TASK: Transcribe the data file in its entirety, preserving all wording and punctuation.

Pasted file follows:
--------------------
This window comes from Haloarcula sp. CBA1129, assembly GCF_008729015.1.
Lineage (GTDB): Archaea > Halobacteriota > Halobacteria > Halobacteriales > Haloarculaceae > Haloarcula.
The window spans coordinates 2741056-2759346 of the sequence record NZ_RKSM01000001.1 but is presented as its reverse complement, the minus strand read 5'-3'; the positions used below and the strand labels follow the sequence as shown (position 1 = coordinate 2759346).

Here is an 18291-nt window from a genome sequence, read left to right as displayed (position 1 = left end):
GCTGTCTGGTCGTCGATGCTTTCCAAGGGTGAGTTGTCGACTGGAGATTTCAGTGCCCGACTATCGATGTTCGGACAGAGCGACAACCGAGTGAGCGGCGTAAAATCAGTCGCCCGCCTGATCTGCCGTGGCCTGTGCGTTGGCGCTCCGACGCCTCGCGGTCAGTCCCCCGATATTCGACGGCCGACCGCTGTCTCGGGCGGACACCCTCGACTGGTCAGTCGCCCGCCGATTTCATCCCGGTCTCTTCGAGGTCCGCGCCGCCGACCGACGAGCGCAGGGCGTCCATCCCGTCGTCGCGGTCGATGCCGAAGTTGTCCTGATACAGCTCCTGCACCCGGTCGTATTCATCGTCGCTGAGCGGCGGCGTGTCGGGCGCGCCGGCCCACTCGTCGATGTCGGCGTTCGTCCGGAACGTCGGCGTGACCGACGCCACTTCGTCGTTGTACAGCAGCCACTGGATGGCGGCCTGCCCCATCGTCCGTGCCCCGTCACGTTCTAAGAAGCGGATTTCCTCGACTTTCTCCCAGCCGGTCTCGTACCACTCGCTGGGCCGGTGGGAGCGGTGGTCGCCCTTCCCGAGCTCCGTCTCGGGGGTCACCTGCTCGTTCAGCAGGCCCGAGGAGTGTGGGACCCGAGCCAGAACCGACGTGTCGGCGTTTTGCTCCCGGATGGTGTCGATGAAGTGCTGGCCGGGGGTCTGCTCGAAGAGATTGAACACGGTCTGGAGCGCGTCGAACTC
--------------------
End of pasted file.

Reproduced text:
This window comes from Haloarcula sp. CBA1129, assembly GCF_008729015.1.
Lineage (GTDB): Archaea > Halobacteriota > Halobacteria > Halobacteriales > Haloarculaceae > Haloarcula.
The window spans coordinates 2741056-2759346 of the sequence record NZ_RKSM01000001.1 but is presented as its reverse complement, the minus strand read 5'-3'; the positions used below and the strand labels follow the sequence as shown (position 1 = coordinate 2759346).

Here is an 18291-nt window from a genome sequence, read left to right as displayed (position 1 = left end):
GCTGTCTGGTCGTCGATGCTTTCCAAGGGTGAGTTGTCGACTGGAGATTTCAGTGCCCGACTATCGATGTTCGGACAGAGCGACAACCGAGTGAGCGGCGTAAAATCAGTCGCCCGCCTGATCTGCCGTGGCCTGTGCGTTGGCGCTCCGACGCCTCGCGGTCAGTCCCCCGATATTCGACGGCCGACCGCTGTCTCGGGCGGACACCCTCGACTGGTCAGTCGCCCGCCGATTTCATCCCGGTCTCTTCGAGGTCCGCGCCGCCGACCGACGAGCGCAGGGCGTCCATCCCGTCGTCGCGGTCGATGCCGAAGTTGTCCTGATACAGCTCCTGCACCCGGTCGTATTCATCGTCGCTGAGCGGCGGCGTGTCGGGCGCGCCGGCCCACTCGTCGATGTCGGCGTTCGTCCGGAACGTCGGCGTGACCGACGCCACTTCGTCGTTGTACAGCAGCCACTGGATGGCGGCCTGCCCCATCGTCCGTGCCCCGTCACGTTCTAAGAAGCGGATTTCCTCGACTTTCTCCCAGCCGGTCTCGTACCACTCGCTGGGCCGGTGGGAGCGGTGGTCGCCCTTCCCGAGCTCCGTCTCGGGGGTCACCTGCTCGTTCAGCAGGCCCGAGGAGTGTGGGACCCGAGCCAGAACCGACGTGTCGGCGTTTTGCTCCCGGATGGTGTCGATGAAGTGCTGGCCGGGGGTCTGCTCGAAGAGATTGAACACGGTCTGGAGCGCGTCGAACTC